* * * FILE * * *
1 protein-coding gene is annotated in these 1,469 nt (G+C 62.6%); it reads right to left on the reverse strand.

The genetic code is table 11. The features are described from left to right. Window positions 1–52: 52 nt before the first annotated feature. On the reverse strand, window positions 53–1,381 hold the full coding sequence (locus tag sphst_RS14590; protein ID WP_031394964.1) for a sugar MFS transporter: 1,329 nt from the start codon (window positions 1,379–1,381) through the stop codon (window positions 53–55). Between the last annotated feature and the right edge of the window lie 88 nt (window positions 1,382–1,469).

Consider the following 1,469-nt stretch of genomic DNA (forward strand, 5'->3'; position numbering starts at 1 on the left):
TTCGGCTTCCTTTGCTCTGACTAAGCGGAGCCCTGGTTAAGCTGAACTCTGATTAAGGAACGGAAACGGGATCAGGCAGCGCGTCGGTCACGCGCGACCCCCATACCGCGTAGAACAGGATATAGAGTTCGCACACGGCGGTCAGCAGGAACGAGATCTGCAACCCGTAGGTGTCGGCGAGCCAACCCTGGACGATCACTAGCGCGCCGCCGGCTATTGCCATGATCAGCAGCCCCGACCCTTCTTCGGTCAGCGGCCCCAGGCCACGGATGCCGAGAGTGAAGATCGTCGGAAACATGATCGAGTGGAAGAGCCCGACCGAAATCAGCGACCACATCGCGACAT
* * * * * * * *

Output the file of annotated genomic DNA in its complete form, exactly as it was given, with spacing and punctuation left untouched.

1 protein-coding gene is annotated in these 1,469 nt (G+C 62.6%); it reads right to left on the reverse strand.

The genetic code is table 11. The features are described from left to right. Window positions 1–52: 52 nt before the first annotated feature. On the reverse strand, window positions 53–1,381 hold the full coding sequence (locus tag sphst_RS14590; protein ID WP_031394964.1) for a sugar MFS transporter: 1,329 nt from the start codon (window positions 1,379–1,381) through the stop codon (window positions 53–55). Between the last annotated feature and the right edge of the window lie 88 nt (window positions 1,382–1,469).

Consider the following 1,469-nt stretch of genomic DNA (forward strand, 5'->3'; position numbering starts at 1 on the left):
TTCGGCTTCCTTTGCTCTGACTAAGCGGAGCCCTGGTTAAGCTGAACTCTGATTAAGGAACGGAAACGGGATCAGGCAGCGCGTCGGTCACGCGCGACCCCCATACCGCGTAGAACAGGATATAGAGTTCGCACACGGCGGTCAGCAGGAACGAGATCTGCAACCCGTAGGTGTCGGCGAGCCAACCCTGGACGATCACTAGCGCGCCGCCGGCTATTGCCATGATCAGCAGCCCCGACCCTTCTTCGGTCAGCGGCCCCAGGCCACGGATGCCGAGAGTGAAGATCGTCGGAAACATGATCGAGTGGAAGAGCCCGACCGAAATCAGCGACCACATCGCGACAT